As we approach Totenfest/All Saints Sunday and, soon, the Advent season, perhaps a certain hymn or piece of music enters your mind? An association with the majestic Ralph Vaughan Williams' tune in "For All the Saints" is a common one as we remember those saints who have gone on before. It would be difficult to imagine Advent without the longing strains of "O Come, O Come, Emmanuel" to usher us into the season.
The Church has the unique position in this world to mark the occasion of every moment of our lives. It is a blessing to be in such a community and to then share that light with all.
Mark Heiskanen has been Plymouth's Director of Music since September 2017. Originally from Northeast Ohio, Mark has experience and great interest in a diverse range of musical styles including jazz, rock, musical theatre, and gospel. He is thrilled to serve a congregation and staff that values diversity and inclusion in all facets of life. Mark's Music Minute can be read here.
"My masters are strange folk
with very little care for music in them."
Johann Sebastian Bach
Bach's quote of frustration with his employers certainly cannot be applied here at Plymouth!
I appreciate the value placed on music and liturgy in our hallowed halls by the "powers that be" and you, the congregation. However, I have seen a more indifferent attitude towards sacred music in my time over the years, unfortunately, even in large institutions. To say this approach does not affect one's spiritual life would be short sighted.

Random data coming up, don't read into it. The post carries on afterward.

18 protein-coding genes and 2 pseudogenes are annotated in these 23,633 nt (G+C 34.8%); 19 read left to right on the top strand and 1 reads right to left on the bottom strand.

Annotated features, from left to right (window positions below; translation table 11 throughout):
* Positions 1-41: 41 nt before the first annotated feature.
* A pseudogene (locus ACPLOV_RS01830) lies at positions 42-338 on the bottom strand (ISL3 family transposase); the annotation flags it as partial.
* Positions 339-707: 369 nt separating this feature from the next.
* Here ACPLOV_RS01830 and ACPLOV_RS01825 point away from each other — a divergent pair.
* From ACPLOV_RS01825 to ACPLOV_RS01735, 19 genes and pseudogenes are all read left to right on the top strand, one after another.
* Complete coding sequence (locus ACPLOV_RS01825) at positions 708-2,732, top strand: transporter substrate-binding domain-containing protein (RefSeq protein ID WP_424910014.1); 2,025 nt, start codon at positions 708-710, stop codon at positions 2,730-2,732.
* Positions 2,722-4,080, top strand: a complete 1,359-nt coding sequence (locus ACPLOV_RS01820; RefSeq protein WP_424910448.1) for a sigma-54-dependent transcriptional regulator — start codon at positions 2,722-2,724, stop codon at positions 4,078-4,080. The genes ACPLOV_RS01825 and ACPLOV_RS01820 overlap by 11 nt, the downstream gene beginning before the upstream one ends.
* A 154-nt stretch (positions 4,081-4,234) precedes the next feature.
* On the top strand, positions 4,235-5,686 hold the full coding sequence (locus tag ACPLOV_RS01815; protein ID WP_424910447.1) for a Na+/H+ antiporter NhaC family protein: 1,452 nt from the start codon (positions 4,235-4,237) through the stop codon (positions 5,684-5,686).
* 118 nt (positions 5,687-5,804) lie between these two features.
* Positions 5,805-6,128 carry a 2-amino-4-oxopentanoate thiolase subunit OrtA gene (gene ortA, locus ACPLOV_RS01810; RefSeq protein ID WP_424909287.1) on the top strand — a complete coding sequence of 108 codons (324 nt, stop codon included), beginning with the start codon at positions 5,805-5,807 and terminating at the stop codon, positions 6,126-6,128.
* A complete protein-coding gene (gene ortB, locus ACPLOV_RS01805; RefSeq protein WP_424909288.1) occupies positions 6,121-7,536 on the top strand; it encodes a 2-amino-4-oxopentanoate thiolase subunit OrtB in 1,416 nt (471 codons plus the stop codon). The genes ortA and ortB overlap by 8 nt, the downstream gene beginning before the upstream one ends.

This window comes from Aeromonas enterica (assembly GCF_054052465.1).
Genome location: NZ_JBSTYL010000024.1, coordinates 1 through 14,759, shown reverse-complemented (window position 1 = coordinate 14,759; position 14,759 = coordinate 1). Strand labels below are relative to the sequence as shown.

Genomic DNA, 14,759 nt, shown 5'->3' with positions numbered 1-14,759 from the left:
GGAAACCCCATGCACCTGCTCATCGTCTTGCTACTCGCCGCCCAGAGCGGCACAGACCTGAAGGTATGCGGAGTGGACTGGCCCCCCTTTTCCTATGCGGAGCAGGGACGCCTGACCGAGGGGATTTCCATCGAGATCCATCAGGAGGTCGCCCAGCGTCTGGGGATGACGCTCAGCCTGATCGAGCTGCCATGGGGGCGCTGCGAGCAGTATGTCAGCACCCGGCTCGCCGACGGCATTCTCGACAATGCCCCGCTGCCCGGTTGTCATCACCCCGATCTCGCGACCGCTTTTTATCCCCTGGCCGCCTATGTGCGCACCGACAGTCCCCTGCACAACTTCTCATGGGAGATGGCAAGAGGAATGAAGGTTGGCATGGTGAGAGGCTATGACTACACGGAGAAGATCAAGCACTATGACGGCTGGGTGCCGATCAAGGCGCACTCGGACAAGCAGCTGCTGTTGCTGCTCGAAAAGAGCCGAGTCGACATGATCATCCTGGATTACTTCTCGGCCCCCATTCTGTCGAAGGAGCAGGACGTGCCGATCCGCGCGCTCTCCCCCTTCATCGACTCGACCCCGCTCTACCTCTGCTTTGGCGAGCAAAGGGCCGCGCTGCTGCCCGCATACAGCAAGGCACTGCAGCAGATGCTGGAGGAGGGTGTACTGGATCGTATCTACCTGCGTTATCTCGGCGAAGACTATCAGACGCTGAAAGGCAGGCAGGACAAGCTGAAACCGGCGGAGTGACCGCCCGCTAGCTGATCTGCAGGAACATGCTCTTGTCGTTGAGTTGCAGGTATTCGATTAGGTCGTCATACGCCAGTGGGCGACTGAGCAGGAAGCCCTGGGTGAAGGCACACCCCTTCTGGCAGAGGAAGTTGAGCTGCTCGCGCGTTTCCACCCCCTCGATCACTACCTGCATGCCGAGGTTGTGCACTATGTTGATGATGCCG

It was not by design, but last Sunday was a perfect example of Plymouth's music resources coming together for one very special day.
In the morning, we had services of comfort, consolation, and hope supported by a poignant offering by the Plymouth Ringers, ending with a joyful chorale prelude by Bach himself. The Chancel Choir led the final hymn-anthem at the second service. It was glorious. The 6:00 p.m. service was transformed into Laura Nelson's service of ordination. The Chancel Choir returned with a beautiful rendition of "The Ground" by Ola Gjeilo supported by musicians and singers from within Plymouth's walls and the surrounding community. Many in the choir will be traveling to New York City this March 2020 to perform in a concert celebrating the composer's choral works with Gjeilo on piano. Bobby Brannock, the 6:00 p.m. service pianist and music coordinator, was also on hand and added his flair throughout the service.